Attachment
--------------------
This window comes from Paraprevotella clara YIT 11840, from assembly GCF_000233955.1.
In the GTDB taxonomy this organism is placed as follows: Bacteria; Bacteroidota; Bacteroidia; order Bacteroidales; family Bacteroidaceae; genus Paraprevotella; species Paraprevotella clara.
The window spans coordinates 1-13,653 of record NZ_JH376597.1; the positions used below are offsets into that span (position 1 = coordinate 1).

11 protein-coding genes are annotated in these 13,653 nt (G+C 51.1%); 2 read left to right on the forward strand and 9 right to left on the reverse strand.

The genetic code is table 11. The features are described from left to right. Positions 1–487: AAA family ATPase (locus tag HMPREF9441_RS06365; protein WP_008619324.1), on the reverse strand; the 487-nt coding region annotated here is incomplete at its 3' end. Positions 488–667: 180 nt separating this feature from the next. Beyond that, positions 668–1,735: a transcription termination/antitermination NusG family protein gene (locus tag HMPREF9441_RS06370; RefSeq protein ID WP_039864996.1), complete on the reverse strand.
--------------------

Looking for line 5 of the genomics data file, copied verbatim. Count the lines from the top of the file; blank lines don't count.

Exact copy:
The genetic code is table 11. The features are described from left to right. Positions 1–487: AAA family ATPase (locus tag HMPREF9441_RS06365; protein WP_008619324.1), on the reverse strand; the 487-nt coding region annotated here is incomplete at its 3' end. Positions 488–667: 180 nt separating this feature from the next. Beyond that, positions 668–1,735: a transcription termination/antitermination NusG family protein gene (locus tag HMPREF9441_RS06370; RefSeq protein ID WP_039864996.1), complete on the reverse strand.